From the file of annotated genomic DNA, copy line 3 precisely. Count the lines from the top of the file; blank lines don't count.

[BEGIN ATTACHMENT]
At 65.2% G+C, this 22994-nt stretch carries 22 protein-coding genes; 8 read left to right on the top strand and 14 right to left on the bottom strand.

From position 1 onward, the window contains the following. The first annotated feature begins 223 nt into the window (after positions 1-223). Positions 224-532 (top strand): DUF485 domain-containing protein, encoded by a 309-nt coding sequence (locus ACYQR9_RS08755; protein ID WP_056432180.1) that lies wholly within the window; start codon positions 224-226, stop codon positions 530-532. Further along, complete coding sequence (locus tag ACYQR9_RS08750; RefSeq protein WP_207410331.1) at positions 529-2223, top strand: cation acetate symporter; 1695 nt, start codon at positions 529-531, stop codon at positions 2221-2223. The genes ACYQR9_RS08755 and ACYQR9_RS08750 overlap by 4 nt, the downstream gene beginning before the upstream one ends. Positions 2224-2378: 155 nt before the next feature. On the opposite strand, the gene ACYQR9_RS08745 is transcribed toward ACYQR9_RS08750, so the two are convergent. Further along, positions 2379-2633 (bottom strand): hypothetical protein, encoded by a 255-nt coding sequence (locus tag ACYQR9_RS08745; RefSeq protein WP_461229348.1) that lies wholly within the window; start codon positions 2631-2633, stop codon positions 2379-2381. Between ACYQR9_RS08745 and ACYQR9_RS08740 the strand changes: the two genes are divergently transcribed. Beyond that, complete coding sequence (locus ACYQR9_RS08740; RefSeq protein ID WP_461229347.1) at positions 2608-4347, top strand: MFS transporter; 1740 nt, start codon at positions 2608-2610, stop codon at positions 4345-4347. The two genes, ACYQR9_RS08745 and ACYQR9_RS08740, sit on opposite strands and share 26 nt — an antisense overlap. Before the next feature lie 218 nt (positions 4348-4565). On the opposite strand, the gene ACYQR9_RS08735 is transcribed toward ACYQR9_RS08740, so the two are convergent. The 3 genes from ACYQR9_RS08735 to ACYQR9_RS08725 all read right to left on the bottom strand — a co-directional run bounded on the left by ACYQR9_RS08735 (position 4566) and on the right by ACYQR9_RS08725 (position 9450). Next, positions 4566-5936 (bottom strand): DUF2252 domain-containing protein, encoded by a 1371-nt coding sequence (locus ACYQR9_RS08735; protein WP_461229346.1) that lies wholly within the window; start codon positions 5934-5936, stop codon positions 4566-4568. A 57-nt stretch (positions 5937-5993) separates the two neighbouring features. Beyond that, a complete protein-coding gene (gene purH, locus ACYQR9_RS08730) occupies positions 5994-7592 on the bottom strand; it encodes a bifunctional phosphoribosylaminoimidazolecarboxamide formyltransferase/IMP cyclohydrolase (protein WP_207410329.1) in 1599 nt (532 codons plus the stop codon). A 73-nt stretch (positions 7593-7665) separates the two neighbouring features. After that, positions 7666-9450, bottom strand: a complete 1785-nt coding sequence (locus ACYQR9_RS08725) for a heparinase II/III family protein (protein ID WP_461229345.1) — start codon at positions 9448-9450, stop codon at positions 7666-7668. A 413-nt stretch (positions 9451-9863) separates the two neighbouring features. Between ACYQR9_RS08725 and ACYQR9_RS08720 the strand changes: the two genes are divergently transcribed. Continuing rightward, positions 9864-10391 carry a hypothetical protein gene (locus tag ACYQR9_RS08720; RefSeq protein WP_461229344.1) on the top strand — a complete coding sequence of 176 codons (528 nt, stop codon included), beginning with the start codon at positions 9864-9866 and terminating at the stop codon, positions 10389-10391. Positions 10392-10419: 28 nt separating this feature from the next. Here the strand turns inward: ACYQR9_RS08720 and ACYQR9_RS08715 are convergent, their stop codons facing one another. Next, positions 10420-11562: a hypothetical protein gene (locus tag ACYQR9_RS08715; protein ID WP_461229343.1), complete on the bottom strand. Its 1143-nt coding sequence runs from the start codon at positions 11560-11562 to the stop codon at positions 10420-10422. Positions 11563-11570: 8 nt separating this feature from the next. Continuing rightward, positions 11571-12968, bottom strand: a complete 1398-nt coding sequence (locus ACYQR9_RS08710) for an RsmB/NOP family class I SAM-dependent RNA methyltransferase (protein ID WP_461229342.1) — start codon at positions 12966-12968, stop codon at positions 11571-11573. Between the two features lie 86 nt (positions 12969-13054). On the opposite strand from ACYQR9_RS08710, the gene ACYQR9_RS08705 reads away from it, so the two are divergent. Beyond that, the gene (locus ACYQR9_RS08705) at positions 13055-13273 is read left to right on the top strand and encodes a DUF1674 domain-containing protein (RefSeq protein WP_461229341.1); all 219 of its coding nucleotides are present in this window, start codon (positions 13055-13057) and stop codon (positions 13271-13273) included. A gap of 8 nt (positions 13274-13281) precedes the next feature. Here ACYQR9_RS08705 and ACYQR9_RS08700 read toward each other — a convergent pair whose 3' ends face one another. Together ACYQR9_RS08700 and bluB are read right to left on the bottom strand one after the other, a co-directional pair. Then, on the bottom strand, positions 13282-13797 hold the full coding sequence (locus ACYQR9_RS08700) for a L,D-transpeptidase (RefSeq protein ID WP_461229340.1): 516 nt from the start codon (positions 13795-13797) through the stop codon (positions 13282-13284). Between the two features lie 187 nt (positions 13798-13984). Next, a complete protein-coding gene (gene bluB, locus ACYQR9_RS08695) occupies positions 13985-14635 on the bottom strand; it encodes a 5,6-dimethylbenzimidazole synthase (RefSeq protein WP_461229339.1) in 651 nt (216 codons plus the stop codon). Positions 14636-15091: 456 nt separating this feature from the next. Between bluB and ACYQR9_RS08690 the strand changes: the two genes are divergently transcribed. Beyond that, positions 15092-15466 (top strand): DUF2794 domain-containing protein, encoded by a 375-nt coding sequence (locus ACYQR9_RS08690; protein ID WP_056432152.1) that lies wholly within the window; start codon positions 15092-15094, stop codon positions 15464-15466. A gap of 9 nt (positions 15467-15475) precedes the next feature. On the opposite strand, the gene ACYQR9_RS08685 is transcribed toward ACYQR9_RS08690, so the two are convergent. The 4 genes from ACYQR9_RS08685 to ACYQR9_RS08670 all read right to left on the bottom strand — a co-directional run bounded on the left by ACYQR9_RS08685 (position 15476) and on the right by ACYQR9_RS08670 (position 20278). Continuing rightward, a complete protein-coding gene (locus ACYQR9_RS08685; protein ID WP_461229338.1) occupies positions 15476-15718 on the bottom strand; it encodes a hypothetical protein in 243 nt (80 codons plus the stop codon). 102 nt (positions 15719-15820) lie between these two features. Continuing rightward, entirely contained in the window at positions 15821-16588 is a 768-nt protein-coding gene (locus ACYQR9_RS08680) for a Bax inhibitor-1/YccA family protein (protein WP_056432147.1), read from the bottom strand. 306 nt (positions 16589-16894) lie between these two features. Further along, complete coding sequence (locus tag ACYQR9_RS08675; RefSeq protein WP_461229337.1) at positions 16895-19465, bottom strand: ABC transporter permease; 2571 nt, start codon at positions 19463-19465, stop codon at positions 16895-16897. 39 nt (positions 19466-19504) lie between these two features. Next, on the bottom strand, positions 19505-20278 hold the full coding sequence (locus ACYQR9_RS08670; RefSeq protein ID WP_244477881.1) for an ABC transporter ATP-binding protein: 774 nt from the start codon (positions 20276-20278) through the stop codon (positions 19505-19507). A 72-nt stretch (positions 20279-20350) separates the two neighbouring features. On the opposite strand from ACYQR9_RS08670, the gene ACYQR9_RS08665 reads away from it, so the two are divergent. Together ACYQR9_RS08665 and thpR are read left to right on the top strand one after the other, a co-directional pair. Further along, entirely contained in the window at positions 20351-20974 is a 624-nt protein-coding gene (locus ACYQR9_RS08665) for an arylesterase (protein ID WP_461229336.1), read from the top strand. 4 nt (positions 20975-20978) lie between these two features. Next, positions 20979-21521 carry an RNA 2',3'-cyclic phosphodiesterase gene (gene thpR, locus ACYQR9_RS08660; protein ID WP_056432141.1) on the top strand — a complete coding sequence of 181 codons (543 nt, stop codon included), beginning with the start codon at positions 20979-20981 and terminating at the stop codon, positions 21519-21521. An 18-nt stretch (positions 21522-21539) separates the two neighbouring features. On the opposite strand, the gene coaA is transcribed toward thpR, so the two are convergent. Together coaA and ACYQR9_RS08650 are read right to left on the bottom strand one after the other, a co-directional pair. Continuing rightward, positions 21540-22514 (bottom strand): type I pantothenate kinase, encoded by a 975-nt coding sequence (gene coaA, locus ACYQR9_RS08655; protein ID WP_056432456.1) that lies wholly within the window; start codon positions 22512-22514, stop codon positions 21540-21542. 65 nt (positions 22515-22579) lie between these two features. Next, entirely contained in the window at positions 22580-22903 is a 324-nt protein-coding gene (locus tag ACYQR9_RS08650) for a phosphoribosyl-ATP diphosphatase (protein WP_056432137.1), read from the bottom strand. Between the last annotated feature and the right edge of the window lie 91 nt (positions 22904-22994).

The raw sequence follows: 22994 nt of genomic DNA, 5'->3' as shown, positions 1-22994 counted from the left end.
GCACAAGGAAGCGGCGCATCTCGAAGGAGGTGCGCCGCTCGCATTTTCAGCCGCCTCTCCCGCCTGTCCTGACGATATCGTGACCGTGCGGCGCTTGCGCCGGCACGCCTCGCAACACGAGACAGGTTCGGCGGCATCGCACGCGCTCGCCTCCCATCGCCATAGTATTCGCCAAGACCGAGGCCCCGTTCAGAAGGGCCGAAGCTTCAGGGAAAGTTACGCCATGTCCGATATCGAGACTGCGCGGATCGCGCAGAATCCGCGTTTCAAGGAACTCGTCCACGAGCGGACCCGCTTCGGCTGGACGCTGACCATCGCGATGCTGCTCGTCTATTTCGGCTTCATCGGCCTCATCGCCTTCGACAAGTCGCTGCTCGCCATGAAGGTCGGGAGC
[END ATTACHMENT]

The raw sequence follows: 22994 nt of genomic DNA, 5'->3' as shown, positions 1-22994 counted from the left end.